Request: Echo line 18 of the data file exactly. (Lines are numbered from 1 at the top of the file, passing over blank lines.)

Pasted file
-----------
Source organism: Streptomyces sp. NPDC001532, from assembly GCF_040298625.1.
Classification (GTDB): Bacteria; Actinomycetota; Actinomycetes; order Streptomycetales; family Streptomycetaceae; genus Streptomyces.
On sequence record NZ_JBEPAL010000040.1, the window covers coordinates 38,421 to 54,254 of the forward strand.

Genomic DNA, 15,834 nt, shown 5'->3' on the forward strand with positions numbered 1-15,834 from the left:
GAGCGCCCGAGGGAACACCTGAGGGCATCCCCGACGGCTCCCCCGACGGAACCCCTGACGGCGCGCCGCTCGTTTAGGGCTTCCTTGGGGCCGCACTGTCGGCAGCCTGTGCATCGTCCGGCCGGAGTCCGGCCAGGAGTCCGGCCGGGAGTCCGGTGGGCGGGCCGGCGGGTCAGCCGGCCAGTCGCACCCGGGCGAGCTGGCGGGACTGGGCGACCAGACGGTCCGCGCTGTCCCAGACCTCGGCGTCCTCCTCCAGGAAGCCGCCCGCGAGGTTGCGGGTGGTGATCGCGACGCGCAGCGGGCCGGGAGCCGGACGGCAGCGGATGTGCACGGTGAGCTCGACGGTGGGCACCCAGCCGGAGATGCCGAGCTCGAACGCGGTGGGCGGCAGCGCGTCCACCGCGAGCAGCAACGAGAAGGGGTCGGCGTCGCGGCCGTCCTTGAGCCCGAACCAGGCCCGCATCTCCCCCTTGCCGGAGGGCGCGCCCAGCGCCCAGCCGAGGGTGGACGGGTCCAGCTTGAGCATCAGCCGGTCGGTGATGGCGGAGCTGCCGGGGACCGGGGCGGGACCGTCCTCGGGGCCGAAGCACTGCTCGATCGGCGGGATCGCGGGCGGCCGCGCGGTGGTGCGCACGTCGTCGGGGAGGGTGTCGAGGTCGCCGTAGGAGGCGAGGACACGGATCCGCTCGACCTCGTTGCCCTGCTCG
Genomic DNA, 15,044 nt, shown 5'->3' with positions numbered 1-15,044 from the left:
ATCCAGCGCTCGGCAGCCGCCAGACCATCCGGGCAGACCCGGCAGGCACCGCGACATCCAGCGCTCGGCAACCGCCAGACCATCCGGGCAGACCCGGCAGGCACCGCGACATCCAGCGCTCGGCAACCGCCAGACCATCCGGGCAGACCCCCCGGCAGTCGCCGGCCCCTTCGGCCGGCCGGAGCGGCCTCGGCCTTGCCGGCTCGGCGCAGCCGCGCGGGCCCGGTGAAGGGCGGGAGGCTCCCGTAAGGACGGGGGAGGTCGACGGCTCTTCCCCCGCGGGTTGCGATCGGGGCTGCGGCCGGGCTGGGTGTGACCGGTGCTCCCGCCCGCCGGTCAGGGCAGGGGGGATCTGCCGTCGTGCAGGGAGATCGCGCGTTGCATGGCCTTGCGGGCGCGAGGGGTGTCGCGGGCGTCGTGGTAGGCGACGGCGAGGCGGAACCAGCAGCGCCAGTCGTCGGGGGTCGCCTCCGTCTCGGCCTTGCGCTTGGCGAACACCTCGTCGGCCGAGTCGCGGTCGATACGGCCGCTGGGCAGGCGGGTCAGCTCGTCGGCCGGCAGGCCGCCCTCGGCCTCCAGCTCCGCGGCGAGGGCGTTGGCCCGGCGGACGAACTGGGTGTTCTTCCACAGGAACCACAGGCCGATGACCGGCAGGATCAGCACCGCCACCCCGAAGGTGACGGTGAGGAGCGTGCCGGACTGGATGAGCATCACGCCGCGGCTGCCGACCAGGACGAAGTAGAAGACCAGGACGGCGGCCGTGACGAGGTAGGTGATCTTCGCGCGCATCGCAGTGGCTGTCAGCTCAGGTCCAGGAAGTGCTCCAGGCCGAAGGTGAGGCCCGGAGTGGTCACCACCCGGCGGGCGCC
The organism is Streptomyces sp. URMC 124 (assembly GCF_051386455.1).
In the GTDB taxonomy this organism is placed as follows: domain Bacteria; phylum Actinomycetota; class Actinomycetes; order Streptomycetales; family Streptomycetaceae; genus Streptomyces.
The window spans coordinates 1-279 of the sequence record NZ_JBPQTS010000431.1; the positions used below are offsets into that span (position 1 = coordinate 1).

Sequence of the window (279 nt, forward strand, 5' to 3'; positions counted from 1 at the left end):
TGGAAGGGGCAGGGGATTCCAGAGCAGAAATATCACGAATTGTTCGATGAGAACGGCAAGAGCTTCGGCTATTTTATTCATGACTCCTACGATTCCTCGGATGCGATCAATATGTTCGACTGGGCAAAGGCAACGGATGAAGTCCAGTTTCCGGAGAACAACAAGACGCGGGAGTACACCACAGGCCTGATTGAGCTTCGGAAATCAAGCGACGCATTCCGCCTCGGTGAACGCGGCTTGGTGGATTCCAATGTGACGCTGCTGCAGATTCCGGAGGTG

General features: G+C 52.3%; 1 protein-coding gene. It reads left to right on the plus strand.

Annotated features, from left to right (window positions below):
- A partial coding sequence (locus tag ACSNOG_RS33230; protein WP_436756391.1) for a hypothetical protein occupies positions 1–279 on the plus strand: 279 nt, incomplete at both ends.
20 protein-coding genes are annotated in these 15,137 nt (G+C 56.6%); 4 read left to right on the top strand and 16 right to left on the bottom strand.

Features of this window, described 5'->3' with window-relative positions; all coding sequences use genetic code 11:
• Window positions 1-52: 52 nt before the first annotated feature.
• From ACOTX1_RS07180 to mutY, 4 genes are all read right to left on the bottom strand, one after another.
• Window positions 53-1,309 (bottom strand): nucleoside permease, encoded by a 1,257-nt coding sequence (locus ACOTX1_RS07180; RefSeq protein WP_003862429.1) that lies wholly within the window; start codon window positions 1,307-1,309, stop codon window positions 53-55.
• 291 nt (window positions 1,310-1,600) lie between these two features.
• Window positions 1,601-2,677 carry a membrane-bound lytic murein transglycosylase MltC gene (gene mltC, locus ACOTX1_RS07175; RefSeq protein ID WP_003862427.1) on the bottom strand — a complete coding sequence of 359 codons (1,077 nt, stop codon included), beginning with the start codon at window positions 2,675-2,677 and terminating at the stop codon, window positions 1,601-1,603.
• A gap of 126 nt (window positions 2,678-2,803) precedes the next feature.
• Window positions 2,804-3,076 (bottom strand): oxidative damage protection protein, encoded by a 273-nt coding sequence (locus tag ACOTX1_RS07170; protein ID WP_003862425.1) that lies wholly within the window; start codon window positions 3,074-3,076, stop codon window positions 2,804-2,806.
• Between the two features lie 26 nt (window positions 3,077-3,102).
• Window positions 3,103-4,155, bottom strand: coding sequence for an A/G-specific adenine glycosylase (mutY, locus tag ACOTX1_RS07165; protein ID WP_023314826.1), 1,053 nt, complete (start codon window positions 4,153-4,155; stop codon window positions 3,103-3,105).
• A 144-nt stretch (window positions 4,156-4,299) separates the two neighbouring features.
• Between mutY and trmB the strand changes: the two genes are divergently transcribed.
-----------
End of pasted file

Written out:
• Window positions 1-52: 52 nt before the first annotated feature.